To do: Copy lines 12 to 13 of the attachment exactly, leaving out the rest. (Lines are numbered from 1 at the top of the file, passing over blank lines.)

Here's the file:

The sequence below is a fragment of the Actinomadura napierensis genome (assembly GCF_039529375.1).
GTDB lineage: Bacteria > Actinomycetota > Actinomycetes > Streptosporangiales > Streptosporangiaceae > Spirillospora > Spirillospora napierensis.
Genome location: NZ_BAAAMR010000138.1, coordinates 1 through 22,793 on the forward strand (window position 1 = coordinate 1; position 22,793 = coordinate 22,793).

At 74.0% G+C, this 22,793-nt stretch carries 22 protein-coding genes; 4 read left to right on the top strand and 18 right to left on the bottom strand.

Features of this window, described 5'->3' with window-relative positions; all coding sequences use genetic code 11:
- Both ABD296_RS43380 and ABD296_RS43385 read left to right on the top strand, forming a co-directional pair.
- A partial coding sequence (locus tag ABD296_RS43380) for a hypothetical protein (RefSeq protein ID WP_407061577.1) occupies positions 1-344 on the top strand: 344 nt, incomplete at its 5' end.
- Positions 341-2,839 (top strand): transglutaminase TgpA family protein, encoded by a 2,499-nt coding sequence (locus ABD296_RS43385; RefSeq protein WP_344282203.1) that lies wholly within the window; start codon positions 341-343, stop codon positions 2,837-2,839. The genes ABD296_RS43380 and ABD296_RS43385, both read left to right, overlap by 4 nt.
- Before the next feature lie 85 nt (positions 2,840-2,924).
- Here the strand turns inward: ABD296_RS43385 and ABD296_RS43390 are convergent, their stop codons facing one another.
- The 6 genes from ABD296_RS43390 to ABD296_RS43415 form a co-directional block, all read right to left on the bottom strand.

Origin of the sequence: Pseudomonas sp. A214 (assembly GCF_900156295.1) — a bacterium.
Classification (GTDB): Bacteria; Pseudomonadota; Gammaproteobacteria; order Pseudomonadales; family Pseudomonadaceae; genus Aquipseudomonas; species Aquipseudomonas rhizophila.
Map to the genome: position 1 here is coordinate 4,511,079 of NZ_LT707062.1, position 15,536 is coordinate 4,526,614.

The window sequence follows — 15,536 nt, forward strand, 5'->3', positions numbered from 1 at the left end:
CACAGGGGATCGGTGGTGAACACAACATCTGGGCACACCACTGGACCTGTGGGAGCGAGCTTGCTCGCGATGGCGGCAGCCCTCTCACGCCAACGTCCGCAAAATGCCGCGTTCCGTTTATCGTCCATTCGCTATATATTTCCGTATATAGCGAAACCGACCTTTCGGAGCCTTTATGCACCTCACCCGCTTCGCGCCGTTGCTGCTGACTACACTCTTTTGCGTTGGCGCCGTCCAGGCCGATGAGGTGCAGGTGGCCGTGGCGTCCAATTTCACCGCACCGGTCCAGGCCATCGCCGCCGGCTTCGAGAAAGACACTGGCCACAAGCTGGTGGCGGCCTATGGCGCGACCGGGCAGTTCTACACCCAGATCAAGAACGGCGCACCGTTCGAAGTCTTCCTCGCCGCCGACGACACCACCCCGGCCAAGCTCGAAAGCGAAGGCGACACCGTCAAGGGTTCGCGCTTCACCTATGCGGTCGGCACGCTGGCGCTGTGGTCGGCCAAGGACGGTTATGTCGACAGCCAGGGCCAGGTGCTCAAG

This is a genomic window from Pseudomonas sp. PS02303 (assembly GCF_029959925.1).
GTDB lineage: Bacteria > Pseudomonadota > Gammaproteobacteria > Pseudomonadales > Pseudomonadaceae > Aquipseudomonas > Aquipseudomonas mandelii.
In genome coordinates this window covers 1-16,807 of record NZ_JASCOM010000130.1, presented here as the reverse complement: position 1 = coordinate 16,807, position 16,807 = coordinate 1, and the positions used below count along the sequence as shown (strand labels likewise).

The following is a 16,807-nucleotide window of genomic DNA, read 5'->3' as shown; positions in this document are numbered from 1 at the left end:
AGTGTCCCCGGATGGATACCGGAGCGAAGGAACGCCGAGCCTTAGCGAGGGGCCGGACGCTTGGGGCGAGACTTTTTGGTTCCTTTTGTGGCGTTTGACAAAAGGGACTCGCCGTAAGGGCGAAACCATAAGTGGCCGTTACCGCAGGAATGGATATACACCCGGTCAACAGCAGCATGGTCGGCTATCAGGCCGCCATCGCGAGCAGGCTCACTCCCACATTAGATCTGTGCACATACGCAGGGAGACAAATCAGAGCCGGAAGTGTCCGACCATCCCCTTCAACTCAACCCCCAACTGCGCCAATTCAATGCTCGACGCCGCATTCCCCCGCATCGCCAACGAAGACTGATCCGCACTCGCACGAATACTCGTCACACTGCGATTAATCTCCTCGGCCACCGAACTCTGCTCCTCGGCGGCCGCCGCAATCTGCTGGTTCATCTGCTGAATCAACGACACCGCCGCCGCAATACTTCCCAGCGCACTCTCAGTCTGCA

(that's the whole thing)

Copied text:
Origin of the sequence: Pseudomonas sp. A214 (assembly GCF_900156295.1) — a bacterium.
Classification (GTDB): Bacteria; Pseudomonadota; Gammaproteobacteria; order Pseudomonadales; family Pseudomonadaceae; genus Aquipseudomonas; species Aquipseudomonas rhizophila.